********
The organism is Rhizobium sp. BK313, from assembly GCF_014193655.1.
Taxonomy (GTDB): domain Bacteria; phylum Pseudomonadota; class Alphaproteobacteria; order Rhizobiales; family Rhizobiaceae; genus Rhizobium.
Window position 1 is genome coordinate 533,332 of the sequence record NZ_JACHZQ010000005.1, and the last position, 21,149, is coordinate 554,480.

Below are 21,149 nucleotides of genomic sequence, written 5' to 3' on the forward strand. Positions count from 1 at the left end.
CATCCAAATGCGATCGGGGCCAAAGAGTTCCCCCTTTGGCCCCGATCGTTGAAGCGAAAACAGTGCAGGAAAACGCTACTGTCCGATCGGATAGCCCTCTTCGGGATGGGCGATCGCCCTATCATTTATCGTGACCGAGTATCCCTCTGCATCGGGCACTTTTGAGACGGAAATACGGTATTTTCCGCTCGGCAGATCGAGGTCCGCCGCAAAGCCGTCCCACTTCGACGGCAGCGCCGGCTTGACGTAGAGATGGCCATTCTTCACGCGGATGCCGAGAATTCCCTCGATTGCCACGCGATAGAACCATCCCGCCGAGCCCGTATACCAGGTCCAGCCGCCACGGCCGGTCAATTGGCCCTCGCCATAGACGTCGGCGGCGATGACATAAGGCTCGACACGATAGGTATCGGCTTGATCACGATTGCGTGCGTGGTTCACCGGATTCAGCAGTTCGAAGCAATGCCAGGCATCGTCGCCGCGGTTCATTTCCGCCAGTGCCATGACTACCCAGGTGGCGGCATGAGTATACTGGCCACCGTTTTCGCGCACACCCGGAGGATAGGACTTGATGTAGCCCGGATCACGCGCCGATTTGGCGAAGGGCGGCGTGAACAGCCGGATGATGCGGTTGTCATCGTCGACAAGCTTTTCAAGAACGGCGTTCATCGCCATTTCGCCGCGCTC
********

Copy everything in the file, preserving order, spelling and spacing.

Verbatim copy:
The organism is Rhizobium sp. BK313, from assembly GCF_014193655.1.
Taxonomy (GTDB): domain Bacteria; phylum Pseudomonadota; class Alphaproteobacteria; order Rhizobiales; family Rhizobiaceae; genus Rhizobium.
Window position 1 is genome coordinate 533,332 of the sequence record NZ_JACHZQ010000005.1, and the last position, 21,149, is coordinate 554,480.

Below are 21,149 nucleotides of genomic sequence, written 5' to 3' on the forward strand. Positions count from 1 at the left end.
CATCCAAATGCGATCGGGGCCAAAGAGTTCCCCCTTTGGCCCCGATCGTTGAAGCGAAAACAGTGCAGGAAAACGCTACTGTCCGATCGGATAGCCCTCTTCGGGATGGGCGATCGCCCTATCATTTATCGTGACCGAGTATCCCTCTGCATCGGGCACTTTTGAGACGGAAATACGGTATTTTCCGCTCGGCAGATCGAGGTCCGCCGCAAAGCCGTCCCACTTCGACGGCAGCGCCGGCTTGACGTAGAGATGGCCATTCTTCACGCGGATGCCGAGAATTCCCTCGATTGCCACGCGATAGAACCATCCCGCCGAGCCCGTATACCAGGTCCAGCCGCCACGGCCGGTCAATTGGCCCTCGCCATAGACGTCGGCGGCGATGACATAAGGCTCGACACGATAGGTATCGGCTTGATCACGATTGCGTGCGTGGTTCACCGGATTCAGCAGTTCGAAGCAATGCCAGGCATCGTCGCCGCGGTTCATTTCCGCCAGTGCCATGACTACCCAGGTGGCGGCATGAGTATACTGGCCACCGTTTTCGCGCACACCCGGAGGATAGGACTTGATGTAGCCCGGATCACGCGCCGATTTGGCGAAGGGCGGCGTGAACAGCCGGATGATGCGGTTGTCATCGTCGACAAGCTTTTCAAGAACGGCGTTCATCGCCATTTCGCCGCGCTC